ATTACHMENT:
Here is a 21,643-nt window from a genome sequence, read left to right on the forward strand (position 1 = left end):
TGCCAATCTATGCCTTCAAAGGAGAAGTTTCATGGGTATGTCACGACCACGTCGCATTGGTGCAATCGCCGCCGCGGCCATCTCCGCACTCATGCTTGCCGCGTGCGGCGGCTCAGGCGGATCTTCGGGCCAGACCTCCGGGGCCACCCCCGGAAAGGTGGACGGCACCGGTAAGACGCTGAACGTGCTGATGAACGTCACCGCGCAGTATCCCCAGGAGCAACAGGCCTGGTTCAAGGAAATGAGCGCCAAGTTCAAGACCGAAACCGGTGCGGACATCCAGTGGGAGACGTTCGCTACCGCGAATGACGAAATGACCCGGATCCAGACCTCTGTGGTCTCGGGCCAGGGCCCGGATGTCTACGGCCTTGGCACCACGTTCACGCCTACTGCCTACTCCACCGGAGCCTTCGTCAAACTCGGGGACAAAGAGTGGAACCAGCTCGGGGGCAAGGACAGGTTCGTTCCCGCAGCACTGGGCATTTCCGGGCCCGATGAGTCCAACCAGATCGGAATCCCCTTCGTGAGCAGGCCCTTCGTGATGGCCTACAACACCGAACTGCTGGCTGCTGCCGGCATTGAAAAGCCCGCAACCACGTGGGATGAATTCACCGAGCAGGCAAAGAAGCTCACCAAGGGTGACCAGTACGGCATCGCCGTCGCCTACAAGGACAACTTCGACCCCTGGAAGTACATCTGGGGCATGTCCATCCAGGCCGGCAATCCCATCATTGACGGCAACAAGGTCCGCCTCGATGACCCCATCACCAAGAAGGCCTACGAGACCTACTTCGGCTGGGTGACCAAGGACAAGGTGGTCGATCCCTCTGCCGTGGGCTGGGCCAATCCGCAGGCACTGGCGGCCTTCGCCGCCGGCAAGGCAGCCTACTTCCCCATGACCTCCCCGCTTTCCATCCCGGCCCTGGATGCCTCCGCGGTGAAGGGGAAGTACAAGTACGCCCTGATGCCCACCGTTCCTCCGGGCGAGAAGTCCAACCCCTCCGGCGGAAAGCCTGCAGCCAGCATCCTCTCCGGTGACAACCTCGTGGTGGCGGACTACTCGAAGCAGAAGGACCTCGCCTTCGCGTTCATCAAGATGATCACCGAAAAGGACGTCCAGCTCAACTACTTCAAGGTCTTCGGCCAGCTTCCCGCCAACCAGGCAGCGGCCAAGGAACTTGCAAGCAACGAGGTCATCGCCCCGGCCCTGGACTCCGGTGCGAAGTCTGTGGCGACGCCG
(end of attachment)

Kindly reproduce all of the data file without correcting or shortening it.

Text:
Here is a 21,643-nt window from a genome sequence, read left to right on the forward strand (position 1 = left end):
TGCCAATCTATGCCTTCAAAGGAGAAGTTTCATGGGTATGTCACGACCACGTCGCATTGGTGCAATCGCCGCCGCGGCCATCTCCGCACTCATGCTTGCCGCGTGCGGCGGCTCAGGCGGATCTTCGGGCCAGACCTCCGGGGCCACCCCCGGAAAGGTGGACGGCACCGGTAAGACGCTGAACGTGCTGATGAACGTCACCGCGCAGTATCCCCAGGAGCAACAGGCCTGGTTCAAGGAAATGAGCGCCAAGTTCAAGACCGAAACCGGTGCGGACATCCAGTGGGAGACGTTCGCTACCGCGAATGACGAAATGACCCGGATCCAGACCTCTGTGGTCTCGGGCCAGGGCCCGGATGTCTACGGCCTTGGCACCACGTTCACGCCTACTGCCTACTCCACCGGAGCCTTCGTCAAACTCGGGGACAAAGAGTGGAACCAGCTCGGGGGCAAGGACAGGTTCGTTCCCGCAGCACTGGGCATTTCCGGGCCCGATGAGTCCAACCAGATCGGAATCCCCTTCGTGAGCAGGCCCTTCGTGATGGCCTACAACACCGAACTGCTGGCTGCTGCCGGCATTGAAAAGCCCGCAACCACGTGGGATGAATTCACCGAGCAGGCAAAGAAGCTCACCAAGGGTGACCAGTACGGCATCGCCGTCGCCTACAAGGACAACTTCGACCCCTGGAAGTACATCTGGGGCATGTCCATCCAGGCCGGCAATCCCATCATTGACGGCAACAAGGTCCGCCTCGATGACCCCATCACCAAGAAGGCCTACGAGACCTACTTCGGCTGGGTGACCAAGGACAAGGTGGTCGATCCCTCTGCCGTGGGCTGGGCCAATCCGCAGGCACTGGCGGCCTTCGCCGCCGGCAAGGCAGCCTACTTCCCCATGACCTCCCCGCTTTCCATCCCGGCCCTGGATGCCTCCGCGGTGAAGGGGAAGTACAAGTACGCCCTGATGCCCACCGTTCCTCCGGGCGAGAAGTCCAACCCCTCCGGCGGAAAGCCTGCAGCCAGCATCCTCTCCGGTGACAACCTCGTGGTGGCGGACTACTCGAAGCAGAAGGACCTCGCCTTCGCGTTCATCAAGATGATCACCGAAAAGGACGTCCAGCTCAACTACTTCAAGGTCTTCGGCCAGCTTCCCGCCAACCAGGCAGCGGCCAAGGAACTTGCAAGCAACGAGGTCATCGCCCCGGCCCTGGACTCCGGTGCGAAGTCTGTGGCGACGCCG